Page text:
Special Issue "Host-Guest Chemistry"
Deadline for manuscript submissions: closed (15 July 2015)
Dr. David B. Smithrud (Website)
Department of Chemistry, University of Cincinnati, Cincinnati, OH 45221, USA
Interests: molecular recognition; cell transport; DNA binding agents; peptidomimetics; host-guest chemistry; catalysis; synthesis
In life, noncovalent complexation precludes the formation of covalent bonds and is a crucial step in signaling events. Chemists have spent many years constructing covalently linked hosts to replicate the noncovalent complexes observed in nature. The first generation of hosts formed strong noncovalent bonds with a guest through rigid pockets that matched a guest’s size. Although able to form tight complexes with some selectivity, these hosts did not achieve the very large association constants observed in nature and lacked function. The scope of this Special Issue highlights the newest approaches in constructing hosts to maximize guest association and perform function through dynamic motion.
Dr. David B. Smithrud
Manuscripts should be submitted online at www.mdpi.com by registering and logging in to this website. Once you are registered, click here to go to the submission form. Manuscripts can be submitted until the deadline. Papers will be published continuously (as soon as accepted) and will be listed together on the special issue website. Research articles, review articles as well as communications are invited. For planned papers, a title and short abstract (about 100 words) can be sent to the Editorial Office for announcement on this website.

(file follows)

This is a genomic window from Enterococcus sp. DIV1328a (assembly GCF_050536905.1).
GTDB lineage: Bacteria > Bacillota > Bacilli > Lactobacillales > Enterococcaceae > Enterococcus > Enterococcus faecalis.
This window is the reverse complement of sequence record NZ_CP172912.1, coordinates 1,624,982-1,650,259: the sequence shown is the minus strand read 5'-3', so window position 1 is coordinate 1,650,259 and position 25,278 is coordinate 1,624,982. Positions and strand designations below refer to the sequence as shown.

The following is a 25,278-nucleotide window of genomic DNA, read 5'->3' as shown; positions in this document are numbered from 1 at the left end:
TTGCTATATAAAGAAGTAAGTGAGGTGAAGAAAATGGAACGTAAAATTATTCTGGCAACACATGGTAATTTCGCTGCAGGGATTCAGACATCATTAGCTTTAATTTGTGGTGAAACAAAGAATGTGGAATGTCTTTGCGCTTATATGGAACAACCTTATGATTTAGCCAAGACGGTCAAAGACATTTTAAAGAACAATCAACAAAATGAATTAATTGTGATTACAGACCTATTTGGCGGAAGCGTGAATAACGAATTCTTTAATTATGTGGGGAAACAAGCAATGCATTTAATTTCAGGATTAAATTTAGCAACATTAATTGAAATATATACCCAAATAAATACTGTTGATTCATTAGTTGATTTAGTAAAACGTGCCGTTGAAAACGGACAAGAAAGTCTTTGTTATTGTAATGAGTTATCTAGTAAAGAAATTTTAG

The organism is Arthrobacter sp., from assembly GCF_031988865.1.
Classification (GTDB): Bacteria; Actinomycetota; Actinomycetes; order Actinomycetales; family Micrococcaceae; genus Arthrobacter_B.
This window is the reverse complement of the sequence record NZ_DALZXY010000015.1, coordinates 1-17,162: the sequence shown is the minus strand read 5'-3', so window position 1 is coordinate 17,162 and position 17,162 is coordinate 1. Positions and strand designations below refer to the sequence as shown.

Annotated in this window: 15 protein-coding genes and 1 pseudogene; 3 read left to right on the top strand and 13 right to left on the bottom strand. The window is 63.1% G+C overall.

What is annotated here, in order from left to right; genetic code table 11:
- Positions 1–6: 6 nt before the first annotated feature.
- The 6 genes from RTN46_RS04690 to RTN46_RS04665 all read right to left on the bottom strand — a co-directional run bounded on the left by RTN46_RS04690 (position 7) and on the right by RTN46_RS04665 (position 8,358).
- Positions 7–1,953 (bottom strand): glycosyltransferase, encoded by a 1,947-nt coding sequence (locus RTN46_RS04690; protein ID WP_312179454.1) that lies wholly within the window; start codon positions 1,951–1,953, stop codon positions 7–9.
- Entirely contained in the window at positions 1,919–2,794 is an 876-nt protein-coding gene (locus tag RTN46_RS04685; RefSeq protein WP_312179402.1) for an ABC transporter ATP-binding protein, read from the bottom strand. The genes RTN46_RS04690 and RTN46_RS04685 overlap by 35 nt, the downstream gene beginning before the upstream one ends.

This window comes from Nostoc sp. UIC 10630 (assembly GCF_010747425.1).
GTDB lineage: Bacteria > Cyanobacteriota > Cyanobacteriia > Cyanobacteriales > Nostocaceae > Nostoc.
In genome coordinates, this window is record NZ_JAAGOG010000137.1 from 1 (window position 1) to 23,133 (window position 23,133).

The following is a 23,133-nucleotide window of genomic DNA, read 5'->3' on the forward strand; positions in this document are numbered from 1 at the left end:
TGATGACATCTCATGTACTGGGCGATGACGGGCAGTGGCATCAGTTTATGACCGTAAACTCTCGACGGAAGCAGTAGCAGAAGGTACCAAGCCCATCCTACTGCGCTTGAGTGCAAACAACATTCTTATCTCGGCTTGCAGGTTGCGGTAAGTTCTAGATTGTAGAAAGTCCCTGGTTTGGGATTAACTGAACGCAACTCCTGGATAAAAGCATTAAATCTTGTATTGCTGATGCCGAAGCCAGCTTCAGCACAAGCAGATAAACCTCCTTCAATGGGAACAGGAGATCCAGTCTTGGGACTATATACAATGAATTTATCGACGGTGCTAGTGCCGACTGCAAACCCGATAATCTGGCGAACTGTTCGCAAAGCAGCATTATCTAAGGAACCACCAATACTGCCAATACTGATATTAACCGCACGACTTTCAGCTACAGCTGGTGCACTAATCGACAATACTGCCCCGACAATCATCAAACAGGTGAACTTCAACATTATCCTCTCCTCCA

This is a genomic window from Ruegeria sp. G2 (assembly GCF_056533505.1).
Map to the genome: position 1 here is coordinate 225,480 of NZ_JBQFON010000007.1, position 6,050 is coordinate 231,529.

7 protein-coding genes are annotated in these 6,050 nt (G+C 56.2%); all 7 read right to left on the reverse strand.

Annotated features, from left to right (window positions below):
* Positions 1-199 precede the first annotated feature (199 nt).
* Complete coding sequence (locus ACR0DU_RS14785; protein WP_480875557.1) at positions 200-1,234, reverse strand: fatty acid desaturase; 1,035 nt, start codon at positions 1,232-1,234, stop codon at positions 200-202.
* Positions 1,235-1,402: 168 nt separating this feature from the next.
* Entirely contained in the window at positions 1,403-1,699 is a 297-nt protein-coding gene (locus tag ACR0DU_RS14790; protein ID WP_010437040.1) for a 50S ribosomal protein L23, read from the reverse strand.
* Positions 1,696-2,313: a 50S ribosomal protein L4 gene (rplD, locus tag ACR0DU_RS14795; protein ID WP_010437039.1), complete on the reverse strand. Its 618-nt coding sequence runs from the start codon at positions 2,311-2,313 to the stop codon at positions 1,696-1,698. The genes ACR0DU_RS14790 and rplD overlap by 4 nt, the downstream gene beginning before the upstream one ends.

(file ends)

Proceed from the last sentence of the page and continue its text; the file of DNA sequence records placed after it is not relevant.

Submitted manuscripts should not have been published previously, nor be under consideration for publication elsewhere (except conference proceedings papers). All manuscripts are refereed through a peer-review process. A guide for authors and other relevant information for submission of manuscripts is available on the Instructions for Authors page. Molecules is an international peer-reviewed Open Access monthly journal published by MDPI.
- molecular recognition
- protein mimetics